New Zealand is world famous for its delicious meats, beautifully cut steaks and its culinary standards. So, if you do make a trip to New Zealand it will be incomplete until you try the traditional food in New Zealand – it’s almost like going to Paris and not seeing the Eiffel Tower! Maori culture has played a big role in shaping the traditional palette of New Zealand which is why kiwi, shellfish and hangi food constitute a big part of the traditional food in New Zealand. Whether you want to be in seafood heaven, a magical land where the meat is so tender that it falls off the bone or a place where kiwi burgers actually exist. New Zealand can provide this and more. Check out our list for a diverse range of traditional food New Zealand has to offer.
1. The kiwi burger
Despite what the name suggests, a kiwi burger has your basic toasted buns between which lies a juicy beef patty, a fried egg, beetroot and the regular stuff like tomato, lettuce, cheese, mustard, and ketchup. While this “kiwi burger” is made using both beetroot and fried eggs, it may not seem like it will excite your taste buds, but it is one of the most famous, locally loved and traditional dishes of New Zealand! It’s so famous, even Mc Donald’s has it on their menu. If you happen to visit Auckland and you’re craving a delicious kiwi burger in the wee hours of the morning, stop by The White Lady – it’s a big white food truck, is almost impossible to miss.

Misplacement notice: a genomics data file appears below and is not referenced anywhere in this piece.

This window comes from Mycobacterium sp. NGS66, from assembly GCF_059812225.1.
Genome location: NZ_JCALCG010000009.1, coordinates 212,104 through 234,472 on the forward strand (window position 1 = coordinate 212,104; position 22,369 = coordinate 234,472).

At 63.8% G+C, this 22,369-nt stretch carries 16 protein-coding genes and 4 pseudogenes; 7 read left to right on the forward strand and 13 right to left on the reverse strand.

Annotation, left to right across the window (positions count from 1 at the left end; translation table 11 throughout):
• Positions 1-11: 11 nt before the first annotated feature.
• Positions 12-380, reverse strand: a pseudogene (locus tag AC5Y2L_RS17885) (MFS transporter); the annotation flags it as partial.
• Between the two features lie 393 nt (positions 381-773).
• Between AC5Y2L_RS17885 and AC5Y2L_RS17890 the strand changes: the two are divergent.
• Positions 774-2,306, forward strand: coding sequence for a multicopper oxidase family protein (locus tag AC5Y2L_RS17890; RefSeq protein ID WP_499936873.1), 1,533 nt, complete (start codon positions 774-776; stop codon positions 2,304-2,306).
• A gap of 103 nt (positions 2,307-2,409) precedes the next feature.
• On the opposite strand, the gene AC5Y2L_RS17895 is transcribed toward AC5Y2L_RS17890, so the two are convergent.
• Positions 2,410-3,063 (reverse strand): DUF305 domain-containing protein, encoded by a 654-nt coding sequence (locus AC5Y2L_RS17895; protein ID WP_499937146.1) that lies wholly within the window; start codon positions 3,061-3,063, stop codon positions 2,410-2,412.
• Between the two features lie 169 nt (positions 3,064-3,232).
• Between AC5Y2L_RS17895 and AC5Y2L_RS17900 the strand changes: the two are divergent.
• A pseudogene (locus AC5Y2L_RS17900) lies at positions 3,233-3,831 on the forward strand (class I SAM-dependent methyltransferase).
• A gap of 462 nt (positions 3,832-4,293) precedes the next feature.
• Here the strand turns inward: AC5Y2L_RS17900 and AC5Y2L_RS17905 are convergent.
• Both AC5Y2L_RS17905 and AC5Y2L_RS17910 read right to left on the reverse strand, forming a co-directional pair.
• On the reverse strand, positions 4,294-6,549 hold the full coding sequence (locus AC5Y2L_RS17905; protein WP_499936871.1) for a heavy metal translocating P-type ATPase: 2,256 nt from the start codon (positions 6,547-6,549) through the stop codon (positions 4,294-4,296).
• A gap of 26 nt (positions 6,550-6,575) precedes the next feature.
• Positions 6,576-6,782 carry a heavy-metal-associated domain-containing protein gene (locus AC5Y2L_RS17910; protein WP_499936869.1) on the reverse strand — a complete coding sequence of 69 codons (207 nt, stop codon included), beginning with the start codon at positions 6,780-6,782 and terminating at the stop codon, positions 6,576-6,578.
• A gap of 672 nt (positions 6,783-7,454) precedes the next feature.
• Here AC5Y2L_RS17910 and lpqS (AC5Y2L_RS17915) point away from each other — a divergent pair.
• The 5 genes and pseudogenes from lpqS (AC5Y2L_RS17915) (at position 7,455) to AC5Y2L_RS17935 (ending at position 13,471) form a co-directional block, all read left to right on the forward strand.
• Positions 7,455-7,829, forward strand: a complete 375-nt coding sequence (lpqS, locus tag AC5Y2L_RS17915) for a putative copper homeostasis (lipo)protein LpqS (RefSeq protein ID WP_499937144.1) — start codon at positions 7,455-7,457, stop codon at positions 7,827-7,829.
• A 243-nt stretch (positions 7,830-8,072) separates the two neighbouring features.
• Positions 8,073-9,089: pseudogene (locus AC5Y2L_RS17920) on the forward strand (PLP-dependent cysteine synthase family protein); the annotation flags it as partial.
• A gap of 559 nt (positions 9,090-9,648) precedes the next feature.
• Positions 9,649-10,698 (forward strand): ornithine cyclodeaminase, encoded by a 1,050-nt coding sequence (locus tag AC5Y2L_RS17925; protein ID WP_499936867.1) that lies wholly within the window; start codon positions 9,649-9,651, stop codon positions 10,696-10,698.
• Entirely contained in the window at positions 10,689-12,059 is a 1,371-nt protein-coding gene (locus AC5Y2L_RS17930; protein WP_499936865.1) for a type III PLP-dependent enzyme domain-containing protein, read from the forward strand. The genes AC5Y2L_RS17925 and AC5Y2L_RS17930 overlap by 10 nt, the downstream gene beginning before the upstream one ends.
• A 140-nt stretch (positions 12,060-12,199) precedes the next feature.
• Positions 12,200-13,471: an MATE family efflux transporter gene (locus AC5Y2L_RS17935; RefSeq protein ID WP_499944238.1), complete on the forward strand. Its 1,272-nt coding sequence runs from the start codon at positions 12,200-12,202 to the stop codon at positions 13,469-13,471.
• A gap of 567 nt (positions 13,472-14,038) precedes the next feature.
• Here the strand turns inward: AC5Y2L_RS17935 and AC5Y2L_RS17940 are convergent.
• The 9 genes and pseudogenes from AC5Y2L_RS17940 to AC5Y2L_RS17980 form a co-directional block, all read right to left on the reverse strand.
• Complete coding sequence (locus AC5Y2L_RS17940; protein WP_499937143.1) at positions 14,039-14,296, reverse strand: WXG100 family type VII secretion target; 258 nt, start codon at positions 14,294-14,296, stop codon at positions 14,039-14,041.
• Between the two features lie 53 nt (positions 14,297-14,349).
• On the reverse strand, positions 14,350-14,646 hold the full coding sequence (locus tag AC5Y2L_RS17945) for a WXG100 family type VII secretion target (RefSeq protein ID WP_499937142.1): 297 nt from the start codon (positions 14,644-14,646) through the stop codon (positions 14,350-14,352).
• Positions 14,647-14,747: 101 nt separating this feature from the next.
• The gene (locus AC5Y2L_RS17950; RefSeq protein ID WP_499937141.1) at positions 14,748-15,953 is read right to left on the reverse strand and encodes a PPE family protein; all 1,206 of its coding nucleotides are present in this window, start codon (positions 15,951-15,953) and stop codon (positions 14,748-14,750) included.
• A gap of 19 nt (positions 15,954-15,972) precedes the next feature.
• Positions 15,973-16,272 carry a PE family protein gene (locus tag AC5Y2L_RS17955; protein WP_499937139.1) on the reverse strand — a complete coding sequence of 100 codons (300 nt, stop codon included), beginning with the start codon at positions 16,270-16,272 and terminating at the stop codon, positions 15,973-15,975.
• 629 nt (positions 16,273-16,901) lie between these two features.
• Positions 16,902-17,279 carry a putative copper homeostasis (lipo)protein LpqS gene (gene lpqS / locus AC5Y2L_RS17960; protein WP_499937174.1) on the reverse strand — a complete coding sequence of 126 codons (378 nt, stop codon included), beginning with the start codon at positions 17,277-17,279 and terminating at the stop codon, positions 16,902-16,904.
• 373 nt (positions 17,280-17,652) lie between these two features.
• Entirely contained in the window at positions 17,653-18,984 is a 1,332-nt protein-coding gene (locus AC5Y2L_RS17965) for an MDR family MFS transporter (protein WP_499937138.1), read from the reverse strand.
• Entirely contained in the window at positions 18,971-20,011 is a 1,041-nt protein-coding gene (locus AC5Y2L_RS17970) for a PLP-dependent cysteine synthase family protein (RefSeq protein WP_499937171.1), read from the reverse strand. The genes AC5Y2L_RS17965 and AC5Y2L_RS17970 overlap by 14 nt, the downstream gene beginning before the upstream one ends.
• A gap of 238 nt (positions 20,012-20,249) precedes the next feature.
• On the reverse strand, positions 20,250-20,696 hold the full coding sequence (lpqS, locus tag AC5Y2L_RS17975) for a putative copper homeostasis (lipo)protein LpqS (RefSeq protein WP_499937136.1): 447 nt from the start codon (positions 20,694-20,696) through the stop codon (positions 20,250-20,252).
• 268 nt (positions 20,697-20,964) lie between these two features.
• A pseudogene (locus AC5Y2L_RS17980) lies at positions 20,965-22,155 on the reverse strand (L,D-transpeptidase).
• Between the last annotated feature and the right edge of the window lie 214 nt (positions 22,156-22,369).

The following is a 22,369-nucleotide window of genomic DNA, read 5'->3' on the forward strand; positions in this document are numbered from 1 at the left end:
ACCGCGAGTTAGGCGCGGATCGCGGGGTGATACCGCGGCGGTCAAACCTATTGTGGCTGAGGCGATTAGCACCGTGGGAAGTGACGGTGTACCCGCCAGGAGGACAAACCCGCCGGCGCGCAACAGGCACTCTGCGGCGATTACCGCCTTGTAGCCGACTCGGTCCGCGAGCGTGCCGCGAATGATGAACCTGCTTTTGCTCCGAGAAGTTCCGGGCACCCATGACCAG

2. Traditional Maori hangi food
Hangi was a very common method of cooking used by the Maori community thousands of years ago. Meats like pork, beef, lamb, sheep, and chicken were mixed with vegetables and placed in cloth sacks, baskets and aluminum foil. These baskets are then placed on top of hot stones at the bottom of a small pit, covered by a wet cloth and some mud to prevent any heat from escaping, left to cook for three to four hours and then taken out. The reason this method of hangi cooking is considered to be one of the best traditional foods in New Zealand is that the meat falls off the bone and melts in your mouth. Take a trip to the region of Rotorua to try this local and traditional delicacy.